Where We Started
Lifelong gardeners Maija and Ian have always started their yardwork with a plan, sketched on paper as a top-down map. When they wanted to do the same on their iPads, they were frustrated by what felt like directionless apps built on top of plant databases.
We explored the concept of what an interactive gardening plan could be, and eventually turned the big dream into smaller, more concrete steps. With that roadmap in mind, they raised some seed funding and asked if we could make the first step happen with an iPad app that would provide a proof of concept, but still be usable by the public.
What We Did
Working from our research and the founder’s vision, we found the main obstacles in garden planning are seeing your own ideas in a clear way, and being able to communicate them to others for feedback and advice.
We designed an app experience where people could sketch with abstract shapes and softer colours for broad types of flora (plants, trees, hedges, shrubs, and so on, rather than exact species). Rather than worrying about getting their sketches perfect, gardeners could think about their yards and use their diagrams as a basis for conversations about their plans, but not get lost in the details.
The app required aspects of both mapping and drawing tools, but the amount of work to do either is a bigger mountain than we could climb with the modest budget. When we found the open source iOS vector drawing tool Inkpad, however, we saw a clear opportunity to do much more than we thought we could. In return for the benefits Inkpad brought to the project, Garden Sketch is also open source, and we salute our clients’ willingness to embrace an open model in their first digital venture.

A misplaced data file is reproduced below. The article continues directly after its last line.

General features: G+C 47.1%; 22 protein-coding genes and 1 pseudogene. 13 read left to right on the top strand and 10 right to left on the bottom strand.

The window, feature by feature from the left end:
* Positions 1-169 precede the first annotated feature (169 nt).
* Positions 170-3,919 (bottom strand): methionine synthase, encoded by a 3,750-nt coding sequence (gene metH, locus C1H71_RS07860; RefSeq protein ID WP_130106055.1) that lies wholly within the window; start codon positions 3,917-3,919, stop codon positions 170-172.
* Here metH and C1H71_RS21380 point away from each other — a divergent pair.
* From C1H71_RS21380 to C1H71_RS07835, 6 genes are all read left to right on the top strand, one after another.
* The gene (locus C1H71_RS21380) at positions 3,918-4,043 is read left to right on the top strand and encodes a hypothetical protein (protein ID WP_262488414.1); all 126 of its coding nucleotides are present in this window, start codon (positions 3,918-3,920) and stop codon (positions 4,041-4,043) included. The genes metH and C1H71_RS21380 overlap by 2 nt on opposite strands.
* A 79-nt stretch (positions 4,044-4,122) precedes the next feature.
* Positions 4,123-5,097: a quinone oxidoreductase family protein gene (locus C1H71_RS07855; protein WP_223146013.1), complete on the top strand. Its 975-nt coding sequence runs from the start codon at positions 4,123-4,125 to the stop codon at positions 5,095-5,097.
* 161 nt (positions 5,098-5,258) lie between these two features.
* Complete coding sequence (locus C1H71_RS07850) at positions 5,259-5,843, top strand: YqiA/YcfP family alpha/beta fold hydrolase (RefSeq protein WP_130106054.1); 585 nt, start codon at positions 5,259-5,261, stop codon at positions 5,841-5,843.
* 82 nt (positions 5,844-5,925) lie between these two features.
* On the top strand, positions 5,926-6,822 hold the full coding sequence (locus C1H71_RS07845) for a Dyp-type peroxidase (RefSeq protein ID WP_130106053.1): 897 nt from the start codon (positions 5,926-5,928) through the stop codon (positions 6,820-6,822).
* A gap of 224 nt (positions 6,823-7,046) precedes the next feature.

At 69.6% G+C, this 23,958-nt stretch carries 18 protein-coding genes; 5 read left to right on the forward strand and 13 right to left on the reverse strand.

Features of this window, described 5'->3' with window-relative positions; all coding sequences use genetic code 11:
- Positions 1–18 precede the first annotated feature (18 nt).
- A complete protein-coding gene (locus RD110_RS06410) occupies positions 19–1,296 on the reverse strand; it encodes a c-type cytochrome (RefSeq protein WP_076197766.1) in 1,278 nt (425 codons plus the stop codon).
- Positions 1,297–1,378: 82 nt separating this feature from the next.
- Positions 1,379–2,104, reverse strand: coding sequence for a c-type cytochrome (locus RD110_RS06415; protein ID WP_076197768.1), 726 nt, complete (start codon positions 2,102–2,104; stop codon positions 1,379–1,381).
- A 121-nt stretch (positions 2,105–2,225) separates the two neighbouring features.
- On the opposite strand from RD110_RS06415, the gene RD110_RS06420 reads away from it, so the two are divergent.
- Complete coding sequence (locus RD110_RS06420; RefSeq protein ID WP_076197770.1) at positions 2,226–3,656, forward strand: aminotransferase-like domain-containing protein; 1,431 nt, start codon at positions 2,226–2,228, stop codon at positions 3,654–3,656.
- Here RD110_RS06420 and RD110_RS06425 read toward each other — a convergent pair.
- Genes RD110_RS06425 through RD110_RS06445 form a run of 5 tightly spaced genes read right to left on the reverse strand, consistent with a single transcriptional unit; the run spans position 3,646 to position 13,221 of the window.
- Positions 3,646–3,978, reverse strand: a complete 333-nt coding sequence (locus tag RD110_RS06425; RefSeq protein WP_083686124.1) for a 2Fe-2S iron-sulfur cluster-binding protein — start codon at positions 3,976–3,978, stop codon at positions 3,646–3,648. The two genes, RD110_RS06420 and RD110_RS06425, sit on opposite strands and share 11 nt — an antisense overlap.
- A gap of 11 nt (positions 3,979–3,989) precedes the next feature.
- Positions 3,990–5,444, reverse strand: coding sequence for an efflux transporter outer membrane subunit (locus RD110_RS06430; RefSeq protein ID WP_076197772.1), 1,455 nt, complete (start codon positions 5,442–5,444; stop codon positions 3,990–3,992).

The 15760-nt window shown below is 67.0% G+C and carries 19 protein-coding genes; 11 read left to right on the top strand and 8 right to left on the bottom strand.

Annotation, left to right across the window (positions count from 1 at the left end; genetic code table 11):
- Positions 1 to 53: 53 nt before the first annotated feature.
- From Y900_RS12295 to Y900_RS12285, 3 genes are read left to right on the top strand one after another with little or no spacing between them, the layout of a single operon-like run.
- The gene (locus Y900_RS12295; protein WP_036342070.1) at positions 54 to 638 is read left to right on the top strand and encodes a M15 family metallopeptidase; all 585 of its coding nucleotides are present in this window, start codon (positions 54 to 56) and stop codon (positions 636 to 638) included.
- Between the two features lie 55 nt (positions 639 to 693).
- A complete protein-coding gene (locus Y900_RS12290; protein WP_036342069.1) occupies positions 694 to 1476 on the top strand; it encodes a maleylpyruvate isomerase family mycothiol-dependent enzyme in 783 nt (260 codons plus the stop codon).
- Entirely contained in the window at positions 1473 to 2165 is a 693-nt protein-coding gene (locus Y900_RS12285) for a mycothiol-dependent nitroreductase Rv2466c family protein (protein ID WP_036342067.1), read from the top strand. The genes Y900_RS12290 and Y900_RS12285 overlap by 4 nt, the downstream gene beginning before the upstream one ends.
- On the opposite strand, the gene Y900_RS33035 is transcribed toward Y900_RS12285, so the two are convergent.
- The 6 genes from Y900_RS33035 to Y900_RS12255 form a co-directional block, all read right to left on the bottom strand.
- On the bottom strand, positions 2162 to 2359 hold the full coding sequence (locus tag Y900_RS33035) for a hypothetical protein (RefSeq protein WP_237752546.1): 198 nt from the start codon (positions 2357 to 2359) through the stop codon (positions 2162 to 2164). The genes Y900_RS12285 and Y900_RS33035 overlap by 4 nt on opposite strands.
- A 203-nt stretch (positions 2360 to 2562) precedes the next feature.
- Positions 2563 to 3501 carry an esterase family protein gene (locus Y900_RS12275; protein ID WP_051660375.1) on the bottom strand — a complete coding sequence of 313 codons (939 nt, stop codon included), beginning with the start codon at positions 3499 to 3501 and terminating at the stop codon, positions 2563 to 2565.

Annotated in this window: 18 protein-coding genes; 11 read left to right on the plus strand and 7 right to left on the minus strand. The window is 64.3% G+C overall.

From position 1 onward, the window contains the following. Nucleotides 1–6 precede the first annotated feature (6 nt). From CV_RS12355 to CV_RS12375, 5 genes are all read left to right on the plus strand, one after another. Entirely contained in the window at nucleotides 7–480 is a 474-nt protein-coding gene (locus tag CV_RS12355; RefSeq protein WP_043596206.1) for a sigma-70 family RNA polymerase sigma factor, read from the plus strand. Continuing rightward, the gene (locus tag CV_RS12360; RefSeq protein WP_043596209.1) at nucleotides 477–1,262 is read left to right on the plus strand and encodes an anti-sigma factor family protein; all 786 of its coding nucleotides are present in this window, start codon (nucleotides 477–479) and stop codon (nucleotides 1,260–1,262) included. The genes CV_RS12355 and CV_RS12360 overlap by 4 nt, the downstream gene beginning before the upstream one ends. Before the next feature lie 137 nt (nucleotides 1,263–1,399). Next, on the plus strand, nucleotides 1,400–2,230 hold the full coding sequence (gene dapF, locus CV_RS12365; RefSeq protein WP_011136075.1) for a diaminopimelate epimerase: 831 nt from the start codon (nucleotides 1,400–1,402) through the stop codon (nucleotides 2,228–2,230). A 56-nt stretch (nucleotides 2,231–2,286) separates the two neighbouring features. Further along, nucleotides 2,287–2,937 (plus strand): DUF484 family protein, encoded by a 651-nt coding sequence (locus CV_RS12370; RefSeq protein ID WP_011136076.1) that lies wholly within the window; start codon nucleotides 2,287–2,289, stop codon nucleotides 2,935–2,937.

We largely gutted the tools that Inkpad provides, then created a new set on top of its well-made drawing engine. Rather than present a blank canvas, the app walks people through the process of defining their property dimensions and placing major structures, namely the house. Documents were repurposed into garden plans applied to the same property, and a complement of plant and minor structure shapes were added along with some more generalized drawing tools for handling grass, gravel, and water areas. People are also able to add notes to any part of the drawing, which are handled as an overlay so they can be expressive but not clutter up the drawing. At the end of the process they are able to export their sketches with notes and all to get feedback and advice.
Throughout the building process, we tested the app with real gardeners with varying degrees of comfort with iPad apps, and kept making refinements as we pushed towards a late summer release.
In late August Garden Sketch debuted in the App Store, and found a ready audience due to the excellent social media and blogging work that had been going on beforehand. The app is clearly a first step, but achieves more in that first step than we thought possible when we set out.
Within two weeks from release the app had met its lower end adoption goals, and an initial community of enthusiastic gardeners is forming around the brand. They’ve already run one mini contest for people to showcase their drawings, with some contributions that made us smile.
We see lots in Garden Sketch that we would love to improve and take further, and given its start it won’t be long before we’re planning out the next big step for this trusty tool for the modern gardener. Get Garden Sketch on the App Store
Concept & Strategy
Validation, ideation, and roadmap planning for new ideas.
Creative design and production for apps & websites.
- iOS 7
We can do this for you
Garden Sketch came together on a small budget through creativity, a good initial strategy, and a highly collaborative relationship. If you’ve had an idea for an app, that first step might not be as big as you expect. Drop us a line to start the conversation: